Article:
Air pollution was often concentrated in some of the most congested cities
Together with carbon dioxide, concentrations of nitrogen oxides, particulate matter and ozone are some of the most common forms of air pollution. European air quality standards are set in a Directive (2008/50/EC) on ambient air quality and cleaner air for Europe, with a limit of 40 μg/m³ for the annual mean concentration of nitrogen dioxide. Road transport (particularly diesel engines) is the principal emitter of nitrogen oxide/dioxide emissions. Given the congestion in many of Europe’s cities it is not surprising that the highest concentrations of these emissions are recorded next to roads in major agglomerations.
The statistics shown in Figure 5 are calculated as an average for the whole of a city; as such, there are likely to be sites where pollutions levels are considerably higher and others where they are lower. Furthermore, the data refer to annual averages and there could be much higher peaks in pollution levels during rush-hour periods or under specific atmospheric or climatic conditions. These issues are addressed by air quality standards, and in the case of nitrogen dioxide there are also hourly thresholds which have been established (200 μg/m³ not to be exceeded for more than 18 hours in a year).
The highest annual concentration of nitrogen dioxide (among those cities for which data are available) was recorded in Paris (39.3 μg/m³; 2013 data), while pollution levels were also relatively high in another major French city, Marseille, the German cities of Ingolstadt and Frankfurt am Main, as well as the Dutch city of Schiedam (in the eastern suburbs of Rotterdam).
Fresher information for 2014 from Airparif — the air quality monitoring body for the French capital — suggests that around 2.3 million inhabitants within the Île-de-France (Greater Paris) were potentially exposed to levels above the annual limit and that the limit was exceeded in a number of popular sites in the city, including the Champs Elysées, Place de la Bastille or the Place de l’Opéra.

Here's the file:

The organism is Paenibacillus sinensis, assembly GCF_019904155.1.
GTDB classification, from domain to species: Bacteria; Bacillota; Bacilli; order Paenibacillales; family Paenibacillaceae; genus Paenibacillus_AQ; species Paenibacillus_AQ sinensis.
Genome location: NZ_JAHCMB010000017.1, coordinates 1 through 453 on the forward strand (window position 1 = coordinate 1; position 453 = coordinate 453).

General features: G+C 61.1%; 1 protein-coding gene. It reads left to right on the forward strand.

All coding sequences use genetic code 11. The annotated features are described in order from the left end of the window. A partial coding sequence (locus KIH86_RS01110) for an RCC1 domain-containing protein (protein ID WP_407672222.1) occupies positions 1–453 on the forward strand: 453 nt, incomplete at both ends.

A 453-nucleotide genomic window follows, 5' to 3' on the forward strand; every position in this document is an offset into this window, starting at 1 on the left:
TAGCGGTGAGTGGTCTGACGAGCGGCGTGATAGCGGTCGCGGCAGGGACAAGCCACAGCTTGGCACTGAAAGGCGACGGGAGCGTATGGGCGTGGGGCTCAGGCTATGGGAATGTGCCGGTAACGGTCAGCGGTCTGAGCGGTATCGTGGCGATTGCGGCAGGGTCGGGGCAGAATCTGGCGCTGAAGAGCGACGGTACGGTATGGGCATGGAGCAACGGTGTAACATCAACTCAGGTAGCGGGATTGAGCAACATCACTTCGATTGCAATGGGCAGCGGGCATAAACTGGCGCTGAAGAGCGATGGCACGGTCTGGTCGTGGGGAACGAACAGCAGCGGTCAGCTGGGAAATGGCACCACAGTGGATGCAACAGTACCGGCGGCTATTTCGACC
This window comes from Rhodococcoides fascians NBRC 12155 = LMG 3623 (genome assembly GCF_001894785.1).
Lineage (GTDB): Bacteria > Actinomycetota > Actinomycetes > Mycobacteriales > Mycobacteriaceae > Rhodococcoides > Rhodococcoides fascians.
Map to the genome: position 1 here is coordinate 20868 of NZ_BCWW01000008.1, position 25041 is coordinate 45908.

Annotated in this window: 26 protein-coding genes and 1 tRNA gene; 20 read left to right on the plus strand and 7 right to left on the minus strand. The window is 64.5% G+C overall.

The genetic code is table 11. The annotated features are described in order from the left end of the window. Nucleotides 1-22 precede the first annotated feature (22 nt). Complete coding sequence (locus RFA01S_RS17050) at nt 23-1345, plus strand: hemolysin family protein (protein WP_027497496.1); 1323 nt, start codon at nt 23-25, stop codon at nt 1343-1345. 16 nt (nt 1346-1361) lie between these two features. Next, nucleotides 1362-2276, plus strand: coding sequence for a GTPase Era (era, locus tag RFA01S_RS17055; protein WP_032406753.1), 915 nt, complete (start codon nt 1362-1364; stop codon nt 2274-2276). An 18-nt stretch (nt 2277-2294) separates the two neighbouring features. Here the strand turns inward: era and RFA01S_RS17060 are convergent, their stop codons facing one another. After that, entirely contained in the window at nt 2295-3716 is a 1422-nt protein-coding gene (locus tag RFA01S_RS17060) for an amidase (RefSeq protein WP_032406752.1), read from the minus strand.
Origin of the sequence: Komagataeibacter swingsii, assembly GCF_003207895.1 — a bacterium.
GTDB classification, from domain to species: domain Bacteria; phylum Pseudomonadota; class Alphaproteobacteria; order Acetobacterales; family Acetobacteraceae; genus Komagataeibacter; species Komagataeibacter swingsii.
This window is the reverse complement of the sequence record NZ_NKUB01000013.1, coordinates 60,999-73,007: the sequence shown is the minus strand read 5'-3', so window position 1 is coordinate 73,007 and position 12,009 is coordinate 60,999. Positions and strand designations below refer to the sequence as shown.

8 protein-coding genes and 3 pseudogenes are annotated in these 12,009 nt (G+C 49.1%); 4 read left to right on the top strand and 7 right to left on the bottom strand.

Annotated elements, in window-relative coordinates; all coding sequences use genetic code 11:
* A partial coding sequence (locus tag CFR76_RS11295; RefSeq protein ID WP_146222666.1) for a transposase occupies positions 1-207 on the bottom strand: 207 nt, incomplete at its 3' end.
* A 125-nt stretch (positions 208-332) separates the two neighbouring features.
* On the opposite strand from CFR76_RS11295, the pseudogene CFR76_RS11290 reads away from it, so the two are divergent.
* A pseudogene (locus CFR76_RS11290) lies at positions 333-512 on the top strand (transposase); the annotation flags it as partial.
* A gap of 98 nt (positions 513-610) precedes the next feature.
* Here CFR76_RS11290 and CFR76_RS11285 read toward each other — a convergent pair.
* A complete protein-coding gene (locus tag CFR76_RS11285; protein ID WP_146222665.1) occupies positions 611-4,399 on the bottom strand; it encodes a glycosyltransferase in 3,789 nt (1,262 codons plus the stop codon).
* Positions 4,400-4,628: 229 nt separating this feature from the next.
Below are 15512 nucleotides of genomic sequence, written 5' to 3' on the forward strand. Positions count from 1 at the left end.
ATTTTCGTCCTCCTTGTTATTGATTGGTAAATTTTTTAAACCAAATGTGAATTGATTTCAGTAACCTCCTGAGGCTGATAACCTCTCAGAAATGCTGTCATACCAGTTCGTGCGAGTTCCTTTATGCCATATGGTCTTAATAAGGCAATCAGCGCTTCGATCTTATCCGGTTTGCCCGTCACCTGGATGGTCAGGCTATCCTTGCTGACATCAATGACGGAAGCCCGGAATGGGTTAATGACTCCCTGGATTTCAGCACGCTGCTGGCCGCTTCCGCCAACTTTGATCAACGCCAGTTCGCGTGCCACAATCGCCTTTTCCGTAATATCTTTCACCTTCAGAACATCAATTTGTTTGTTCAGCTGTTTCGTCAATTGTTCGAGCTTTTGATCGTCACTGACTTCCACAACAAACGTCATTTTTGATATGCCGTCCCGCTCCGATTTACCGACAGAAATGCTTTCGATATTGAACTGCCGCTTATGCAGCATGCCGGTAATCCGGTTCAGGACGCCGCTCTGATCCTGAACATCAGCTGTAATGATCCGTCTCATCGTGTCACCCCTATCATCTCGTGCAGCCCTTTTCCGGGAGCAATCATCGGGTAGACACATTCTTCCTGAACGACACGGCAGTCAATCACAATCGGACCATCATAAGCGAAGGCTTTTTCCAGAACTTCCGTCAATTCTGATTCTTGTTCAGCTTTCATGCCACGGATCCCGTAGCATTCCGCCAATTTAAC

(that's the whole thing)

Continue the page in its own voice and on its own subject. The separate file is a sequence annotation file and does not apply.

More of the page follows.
The highest concentrations of particulate matter were recorded in eastern and southern EU Member States …
As with nitrogen dioxide, there are short and long-term air quality limits for particulate matter (relatively large particles of dust, pollen, soot and smoke suspended in the air, whose size ranges from 2.5 to 10 µm (PM10). The short-term limit is set at not more than 35 days per year with a daily average concentration exceeding 50 μg/m³, while the long-term limit is a mean annual concentration that does not exceed 40 μg/m³.
Air pollution from particulate matter is also linked to vehicle emissions from diesel engines, while (surface) coal mining and other heavy industries can also cause high levels of this pollutant. The concentration of particulate matter can also be affected by atmospheric/climatic conditions, with pollution levels rising as a result of sunshine and higher temperatures. This may explain, to some degree, why the highest concentrations among those cities for which data are available tended to be recorded in eastern and southern EU Member States (see Figure 6). This was particularly the case for several cities in Bulgaria, with the mean concentration of particulate matter peaking in Bulgaria’s second city of Plovdiv (62.2μg/m³ in 2013). There were eight other cities in Bulgaria — including the capital of Sofia — where the average concentration of particulate matter rose above 40 μg/m³, and this was also the case in the three Czech cities of Havírov, Karviná and Ostrava (all of which are in the easternmost region of Moravian-Silesian, which has traditionally been an area characterised by coal mining). On the other hand, those cities with relatively low levels of air pollution were often located in the Nordic and the Baltic Member States.
… while some of the highest concentrations of ozone were generally recorded in southern EU Member States
Ozone is not directly emitted into the atmosphere but is rather formed as a result of complex chemical reactions. Exposure to ozone can cause breathing and cardiovascular problems, asthma or lung disease. The World Health Organisation estimates that the average baseline level for ozone is 70μg/m³, while the EU air quality directive stipulates that the maximum daily 8-hour mean concentration of ozone should not exceed 120μg/m³ on more than 25 days per year.
Map 3 shows how many hours each day the concentration of ozone exceeded 70μg/m³; the map presents the accumulation of ozone concentrations above this threshold. In 2013, the highest ozone concentrations (among those cities for which data are available) were recorded in the Italian cities of Bergamo, Lecce (2012 data), Lecco and Udine, the Spanish cities of Almería, Benidorm and Córdoba, the Romanian city of Craiova (2012 data), the Hungarian city of Pécs and the Swiss city of Lugano. By contrast, there were three cities shown in Map 3 where there were zero hours during the course of 2013 with an accumulated concentration of ozone above 70μg/m³; they were the central and south eastern Romanian cities of Brașov and Buzău, and Saint-Denis (France).